Watch any PGA tournament and you will see PGA pro after PGA pro “back it up” with their wedges. Getting spin on the ball is done so much so now, that the USGA made a rule change recently, that says that club manufacturers have a new set of specs in which to follow for grooves on clubs. Golfers are quickly going to their local stores in order to purchase the wedges that are released or being released because they know in a few years the grooves will be much different.
One thing to keep in mind when buying new wedges, is that the grooves will fade a little after time. How do we go about fixing them to bring back the big spin without having to buy new wedges every year or two? Groove Sharpeners! They promise bringing back the grooves to a “like new” state and spin the ball back like a brand new wedge. Can they deliver? We tested three of them to find out that answer. Here is what we tested. The Groove Sharpener from www.groovesharpener.com, the Golf Club Medic Sharpener purchased at a local golf store, and the Golf Club Mate from www.golfersmate.com. What we found is that they are set out to do the same thing, but not all things are created equal.
One question that comes up each time we talk about these gadgets is, are they legal? There really is not an answer to that. If you alter the grooves of the club, then of course they are not legal. But if you are keeping the same shape as the club, then they are no more illegal than cleaning the grooves. It is up to you to decide, but after this review, I would say that pulling them out at a USGA event might not be a good idea.
First up to bat is the Golf Club Medic. It is the easiest tool to find as most golf stores seem to carry it. We picked ours up for $9.99 and it says it is USGA “okay”. The directions seem easy enough, as it says just slide in and out of your wedges grooves to clean and revive them. We did that on my Titleist Vokey 50 degree wedge that I had just played with. It cleaned them out just fine, but did not look like it changes anything at all. In fact it felt no different than if I had used a toothpick. Very good at cleaning, but we did not think the sharpening factor was really apparent. Hit a few balls with it on the range and my feeling was confirmed. It did not do a whole lot other than clean the clubs. Another problem we ran into with this device is that it is very flimsy. The device itself was getting shaved down rather than the metal from the wedges. It could probably clean one more club before it broke. Definitely not something I would pick up again unless you just want to use it for a club cleaner.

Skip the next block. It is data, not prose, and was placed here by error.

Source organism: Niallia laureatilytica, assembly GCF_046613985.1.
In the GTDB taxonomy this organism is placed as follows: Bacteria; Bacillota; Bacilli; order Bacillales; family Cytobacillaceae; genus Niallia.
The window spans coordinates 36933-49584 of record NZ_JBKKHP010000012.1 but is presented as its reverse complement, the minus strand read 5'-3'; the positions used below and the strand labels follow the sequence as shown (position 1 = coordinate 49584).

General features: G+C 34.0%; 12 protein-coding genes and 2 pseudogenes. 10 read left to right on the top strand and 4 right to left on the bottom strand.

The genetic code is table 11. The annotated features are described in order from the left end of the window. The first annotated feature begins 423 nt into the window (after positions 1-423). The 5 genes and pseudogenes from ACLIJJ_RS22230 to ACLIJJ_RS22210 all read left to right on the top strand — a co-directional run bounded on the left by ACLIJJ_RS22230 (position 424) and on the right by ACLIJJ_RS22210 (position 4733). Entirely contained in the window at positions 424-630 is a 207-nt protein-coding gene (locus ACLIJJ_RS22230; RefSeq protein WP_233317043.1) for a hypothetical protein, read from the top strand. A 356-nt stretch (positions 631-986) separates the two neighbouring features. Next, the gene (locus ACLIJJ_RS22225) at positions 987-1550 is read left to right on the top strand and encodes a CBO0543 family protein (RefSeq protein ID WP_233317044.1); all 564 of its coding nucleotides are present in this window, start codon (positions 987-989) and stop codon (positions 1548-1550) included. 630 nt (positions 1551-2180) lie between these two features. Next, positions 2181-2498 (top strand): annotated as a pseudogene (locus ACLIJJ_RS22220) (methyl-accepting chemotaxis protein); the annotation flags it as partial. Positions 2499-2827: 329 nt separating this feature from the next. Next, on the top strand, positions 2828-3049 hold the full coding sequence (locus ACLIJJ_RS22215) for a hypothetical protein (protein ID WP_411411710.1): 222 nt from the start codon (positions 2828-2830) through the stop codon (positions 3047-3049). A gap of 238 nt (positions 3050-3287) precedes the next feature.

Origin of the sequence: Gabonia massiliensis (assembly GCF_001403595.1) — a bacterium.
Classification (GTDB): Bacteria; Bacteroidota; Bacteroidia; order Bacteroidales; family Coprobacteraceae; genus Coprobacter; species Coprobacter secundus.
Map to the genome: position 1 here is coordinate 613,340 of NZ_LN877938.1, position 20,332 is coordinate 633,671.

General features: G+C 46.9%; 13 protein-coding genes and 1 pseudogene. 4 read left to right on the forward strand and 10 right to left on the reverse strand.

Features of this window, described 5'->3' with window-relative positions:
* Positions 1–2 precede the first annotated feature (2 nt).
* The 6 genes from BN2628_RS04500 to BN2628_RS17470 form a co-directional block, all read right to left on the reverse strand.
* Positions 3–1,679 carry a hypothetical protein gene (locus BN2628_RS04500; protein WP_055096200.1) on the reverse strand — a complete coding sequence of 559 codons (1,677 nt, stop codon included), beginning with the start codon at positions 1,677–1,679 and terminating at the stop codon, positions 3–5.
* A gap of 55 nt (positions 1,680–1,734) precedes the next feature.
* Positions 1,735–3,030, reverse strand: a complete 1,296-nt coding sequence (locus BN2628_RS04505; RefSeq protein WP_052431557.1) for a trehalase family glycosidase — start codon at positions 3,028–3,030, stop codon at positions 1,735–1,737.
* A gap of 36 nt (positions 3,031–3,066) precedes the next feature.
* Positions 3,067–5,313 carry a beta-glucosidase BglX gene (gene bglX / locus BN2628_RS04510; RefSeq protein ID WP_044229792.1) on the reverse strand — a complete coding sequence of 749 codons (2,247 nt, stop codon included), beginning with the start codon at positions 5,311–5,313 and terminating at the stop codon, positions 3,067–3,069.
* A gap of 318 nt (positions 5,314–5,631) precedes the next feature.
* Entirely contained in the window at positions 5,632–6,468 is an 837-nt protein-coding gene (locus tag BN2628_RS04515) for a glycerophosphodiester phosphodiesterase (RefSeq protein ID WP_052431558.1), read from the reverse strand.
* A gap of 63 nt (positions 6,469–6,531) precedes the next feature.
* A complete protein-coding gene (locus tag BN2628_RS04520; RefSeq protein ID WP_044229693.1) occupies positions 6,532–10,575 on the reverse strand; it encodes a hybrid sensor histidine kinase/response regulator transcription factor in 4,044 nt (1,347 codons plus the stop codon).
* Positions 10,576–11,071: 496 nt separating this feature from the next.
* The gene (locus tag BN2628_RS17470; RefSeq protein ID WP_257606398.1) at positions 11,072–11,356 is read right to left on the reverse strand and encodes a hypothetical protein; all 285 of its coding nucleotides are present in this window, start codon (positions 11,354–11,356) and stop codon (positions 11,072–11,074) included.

Next up was the Groove Sharpener from www.Groovesharpener.com. This device clearly had a different feel than the club medic. We purchased 1 from their site for $19.99. It came two days later and seemed like a solid piece of equipment. It is solid as a rock and has two ends to it wrapped in a rubber tip for storage. One side is for V cut grooves and the other U cut grooves. Well labeled and sharp as can be. The instructions seemed simple. Run the device through the grooves and we did that on a Titleist Vokey 54 degree wedge. you could see little shavings coming off and when finished, the grooves looked brand new again. Hit some balls and could see the ball dance like it did when I first bought this wedge. A few of things of warning. First, make sure you know what type of grooves you have on your clubs. Second, when using it, be very careful. It is sharp and you don’t want to catch a finger. Third, pay attention while using it, because if you slide past the grooves on your wedges, you will leave scratch marks on the face. Overall, we liked this product and the durability is fantastic. I could see this thing last for years to come.
Last but not least was the Groove Mate. We placed an order for this device and it arrived about 5 days later. It costs a lot more at $31.49. It also says that it will “bring your clubs back to USGA Legal”. We are not sure about all of that, but like the little device quite a bit. Much easier to hold and use than the other Groove Sharpener. Basically the same instructions as the others in which you slide the mate at the angle you need for your wedges. It worked quite well and we had no complaints in use. It was a little easier to control than the previous model, but the results were both good. Did this one on a 60 degree Titleist Vokey wedge and hit it afterward. Very similar results and seems to work as advertised. We thought this one was a little pricey for us, but you do get a little bit more safety with the polished handle.
So after the 3 reviews, what were our conclusions. The Club Medic was not our cup of tea. It just did not do much other than clean our grooves out. As for the other two. They both worked well and did the same thing. So most would say go with the cheaper product. Here is where it is a preference thing. I really preferred the Groove Mate because of the handle it it seemed a little safer to use. My playing partner preferred the Groove Sharpener because it did the same thing and was cheaper. So it is all about preference. But one thing we both agreed on, was that they definitely revived our wedges and made them work like they were brand new. Till next time.